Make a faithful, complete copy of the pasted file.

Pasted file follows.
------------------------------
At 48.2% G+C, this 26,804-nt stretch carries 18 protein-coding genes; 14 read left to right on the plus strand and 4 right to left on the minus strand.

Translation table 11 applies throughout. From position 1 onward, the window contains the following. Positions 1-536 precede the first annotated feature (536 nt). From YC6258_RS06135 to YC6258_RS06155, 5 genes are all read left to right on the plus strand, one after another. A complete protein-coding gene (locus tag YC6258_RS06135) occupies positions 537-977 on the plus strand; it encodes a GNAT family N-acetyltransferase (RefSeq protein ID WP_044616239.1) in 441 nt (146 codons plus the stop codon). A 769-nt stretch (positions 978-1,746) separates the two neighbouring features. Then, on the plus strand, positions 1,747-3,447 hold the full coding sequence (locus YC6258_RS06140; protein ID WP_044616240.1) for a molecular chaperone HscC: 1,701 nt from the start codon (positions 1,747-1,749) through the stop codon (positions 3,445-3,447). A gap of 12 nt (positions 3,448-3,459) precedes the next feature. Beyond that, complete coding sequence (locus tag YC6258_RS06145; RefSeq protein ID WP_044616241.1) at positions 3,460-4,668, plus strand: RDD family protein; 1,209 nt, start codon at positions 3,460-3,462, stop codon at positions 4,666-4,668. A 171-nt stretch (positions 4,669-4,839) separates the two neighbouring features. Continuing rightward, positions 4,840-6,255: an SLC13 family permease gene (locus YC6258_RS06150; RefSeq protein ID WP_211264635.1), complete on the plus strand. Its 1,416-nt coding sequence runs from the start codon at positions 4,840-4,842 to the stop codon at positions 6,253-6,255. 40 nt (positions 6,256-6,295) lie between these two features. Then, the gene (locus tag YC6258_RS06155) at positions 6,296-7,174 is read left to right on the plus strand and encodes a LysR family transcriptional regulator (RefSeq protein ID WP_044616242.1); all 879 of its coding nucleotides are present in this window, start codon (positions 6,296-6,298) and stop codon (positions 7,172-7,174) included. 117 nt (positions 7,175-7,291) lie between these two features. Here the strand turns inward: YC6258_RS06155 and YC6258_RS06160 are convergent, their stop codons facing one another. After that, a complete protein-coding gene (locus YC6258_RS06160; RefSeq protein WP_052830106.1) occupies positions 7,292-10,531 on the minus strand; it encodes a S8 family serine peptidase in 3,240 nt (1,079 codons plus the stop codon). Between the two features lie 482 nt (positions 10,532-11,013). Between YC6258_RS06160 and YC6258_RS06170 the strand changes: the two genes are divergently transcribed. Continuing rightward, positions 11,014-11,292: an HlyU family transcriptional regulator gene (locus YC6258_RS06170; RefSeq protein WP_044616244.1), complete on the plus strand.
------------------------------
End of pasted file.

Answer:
At 48.2% G+C, this 26,804-nt stretch carries 18 protein-coding genes; 14 read left to right on the plus strand and 4 right to left on the minus strand.

Translation table 11 applies throughout. From position 1 onward, the window contains the following. Positions 1-536 precede the first annotated feature (536 nt). From YC6258_RS06135 to YC6258_RS06155, 5 genes are all read left to right on the plus strand, one after another. A complete protein-coding gene (locus tag YC6258_RS06135) occupies positions 537-977 on the plus strand; it encodes a GNAT family N-acetyltransferase (RefSeq protein ID WP_044616239.1) in 441 nt (146 codons plus the stop codon). A 769-nt stretch (positions 978-1,746) separates the two neighbouring features. Then, on the plus strand, positions 1,747-3,447 hold the full coding sequence (locus YC6258_RS06140; protein ID WP_044616240.1) for a molecular chaperone HscC: 1,701 nt from the start codon (positions 1,747-1,749) through the stop codon (positions 3,445-3,447). A gap of 12 nt (positions 3,448-3,459) precedes the next feature. Beyond that, complete coding sequence (locus tag YC6258_RS06145; RefSeq protein ID WP_044616241.1) at positions 3,460-4,668, plus strand: RDD family protein; 1,209 nt, start codon at positions 3,460-3,462, stop codon at positions 4,666-4,668. A 171-nt stretch (positions 4,669-4,839) separates the two neighbouring features. Continuing rightward, positions 4,840-6,255: an SLC13 family permease gene (locus YC6258_RS06150; RefSeq protein ID WP_211264635.1), complete on the plus strand. Its 1,416-nt coding sequence runs from the start codon at positions 4,840-4,842 to the stop codon at positions 6,253-6,255. 40 nt (positions 6,256-6,295) lie between these two features. Then, the gene (locus tag YC6258_RS06155) at positions 6,296-7,174 is read left to right on the plus strand and encodes a LysR family transcriptional regulator (RefSeq protein ID WP_044616242.1); all 879 of its coding nucleotides are present in this window, start codon (positions 6,296-6,298) and stop codon (positions 7,172-7,174) included. 117 nt (positions 7,175-7,291) lie between these two features. Here the strand turns inward: YC6258_RS06155 and YC6258_RS06160 are convergent, their stop codons facing one another. After that, a complete protein-coding gene (locus YC6258_RS06160; RefSeq protein WP_052830106.1) occupies positions 7,292-10,531 on the minus strand; it encodes a S8 family serine peptidase in 3,240 nt (1,079 codons plus the stop codon). Between the two features lie 482 nt (positions 10,532-11,013). Between YC6258_RS06160 and YC6258_RS06170 the strand changes: the two genes are divergently transcribed. Continuing rightward, positions 11,014-11,292: an HlyU family transcriptional regulator gene (locus YC6258_RS06170; RefSeq protein WP_044616244.1), complete on the plus strand.